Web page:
My time with the borrowed AutoTargets System has come to an end, but not before putting some rounds on a Gen II lifter unit with double acting pneumatics. The only gripe I had with the original setup (review here), cost aside, was that targets fell too slowly for my taste. By adding a pressure tank, Gen II units actually power their way down, cutting drop time from 800 milliseconds to as short as 150 milliseconds.
At top left inside the unit above is a small CO2 tank that’s pre-charged when the system is pressurized. It actually forces the target down when the electronics say “drop” instead of it just bleeding off gas and letting gravity take over. The strength of its downward drive is easily adjustable with the turn of a valve. Basically, fast is good but not if your targets are being smashed to bits on rough ground, so adjust accordingly.
I ran the usual whack-a-mole drills, practicing target transitions and magazine changes while targets presented themselves to me in random order. This is a hell of a good time. The faster drop of the upgraded target was definitely noticeable, and if all of my targets had the upgrade it would have made for an even more challenging, even faster-paced scenario.
In the event that the audible steel target-like “clang” the mobile app makes when bullet hits target can’t be heard by the shooter, a target that reacts significantly faster is a big deal. Most of the “did I hit it?” delay goes the way of the dodo and the shooter can move onto the next target faster and with more confidence.
A cool feature of the AutoTargets system is its integrated shot timer and scoring system. In the past I had only used this functionality for drawn out scenarios, challenging myself and some friends to various types of competition involving multiple target presentations with varying levels of difficulty (e.g. hostage taker head shot needed, failure drill needed, any hit outside the A-zone deducts points, etc.), but more recently I used it for draw drills.
Thanks to the random start delay and random target presentation options, the system can be set to surprise you with a target. It’ll then show you how long it took you to score a hit and where on the target that hit landed. Although I stayed right on “the X” for the purposes of being in-frame on the video, this sort of draw scenario is normally a useful training tool to practice drawing, moving, evading, and getting hits on target rapidly.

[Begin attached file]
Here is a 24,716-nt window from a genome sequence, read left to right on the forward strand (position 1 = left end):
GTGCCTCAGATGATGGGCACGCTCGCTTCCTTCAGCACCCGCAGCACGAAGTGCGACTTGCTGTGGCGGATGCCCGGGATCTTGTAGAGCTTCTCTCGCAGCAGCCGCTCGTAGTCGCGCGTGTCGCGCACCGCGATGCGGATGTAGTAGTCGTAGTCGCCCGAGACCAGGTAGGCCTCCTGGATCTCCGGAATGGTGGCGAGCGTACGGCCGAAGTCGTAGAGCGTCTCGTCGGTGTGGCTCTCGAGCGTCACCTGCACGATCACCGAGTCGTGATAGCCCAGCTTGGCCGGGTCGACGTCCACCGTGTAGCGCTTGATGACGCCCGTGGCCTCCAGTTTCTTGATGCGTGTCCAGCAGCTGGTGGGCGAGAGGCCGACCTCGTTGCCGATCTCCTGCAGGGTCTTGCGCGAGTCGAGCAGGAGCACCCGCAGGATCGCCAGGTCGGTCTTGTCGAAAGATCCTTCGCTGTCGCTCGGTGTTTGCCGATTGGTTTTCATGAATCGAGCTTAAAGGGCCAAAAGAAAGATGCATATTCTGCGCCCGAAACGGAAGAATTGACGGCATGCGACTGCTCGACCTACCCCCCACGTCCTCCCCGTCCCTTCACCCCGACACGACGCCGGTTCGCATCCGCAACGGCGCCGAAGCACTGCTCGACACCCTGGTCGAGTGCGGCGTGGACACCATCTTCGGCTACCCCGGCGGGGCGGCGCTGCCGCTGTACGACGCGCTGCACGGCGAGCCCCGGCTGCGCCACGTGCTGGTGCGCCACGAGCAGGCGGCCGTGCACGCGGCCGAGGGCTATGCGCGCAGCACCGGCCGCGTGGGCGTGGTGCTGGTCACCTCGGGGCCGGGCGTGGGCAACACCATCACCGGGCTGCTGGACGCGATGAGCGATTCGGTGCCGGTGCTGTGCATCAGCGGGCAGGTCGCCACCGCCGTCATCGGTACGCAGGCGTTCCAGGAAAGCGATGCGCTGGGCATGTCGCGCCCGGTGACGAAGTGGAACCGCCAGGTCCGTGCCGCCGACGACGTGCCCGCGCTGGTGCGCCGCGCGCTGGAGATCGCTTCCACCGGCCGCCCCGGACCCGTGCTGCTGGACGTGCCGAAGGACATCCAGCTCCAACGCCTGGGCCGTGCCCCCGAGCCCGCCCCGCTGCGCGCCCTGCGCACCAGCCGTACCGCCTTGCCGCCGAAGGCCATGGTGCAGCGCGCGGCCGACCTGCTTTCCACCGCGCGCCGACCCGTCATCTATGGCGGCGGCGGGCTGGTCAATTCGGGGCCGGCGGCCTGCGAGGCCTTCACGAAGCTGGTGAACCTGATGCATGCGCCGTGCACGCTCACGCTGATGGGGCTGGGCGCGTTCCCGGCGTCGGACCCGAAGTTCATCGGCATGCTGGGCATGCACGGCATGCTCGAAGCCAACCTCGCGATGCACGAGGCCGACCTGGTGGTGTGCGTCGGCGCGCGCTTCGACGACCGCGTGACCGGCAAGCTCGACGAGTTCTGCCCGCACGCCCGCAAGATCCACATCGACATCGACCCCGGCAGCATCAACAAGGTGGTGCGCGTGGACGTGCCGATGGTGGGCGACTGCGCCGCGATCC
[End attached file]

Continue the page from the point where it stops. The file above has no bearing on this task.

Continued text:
Of course, for timing a draw and identifying hits (and a lot of other scenarios), a lifter unit isn’t actually needed. To fill that simpler use niche at a much lower price, AutoTargets recently released its Mini-Module Static Target. Considering the significantly simpler setup, smaller size, and lower cost, I’m keen to get my hands on a couple of these for long-term use and perhaps to settle some friendly bets among the TTAG crew.
Overall, what I felt was the number one shortcoming of the original system has been very nicely resolved with the Gen II double acting pneumatic upgrade. Not only that, but this upgrade is a no-cost option when purchasing a lifter unit.
Still, the price of the lifter system is going to put it out of reach for most consumers and into the realm of corporate endeavors like shooting ranges and training centers. But with the Mini-Module units coming in at 1/3 the price, much of the AutoTargets technology is quickly becoming more accessible. I look forward to seeing — and hopefully shooting full of holes — what these guys come out with next.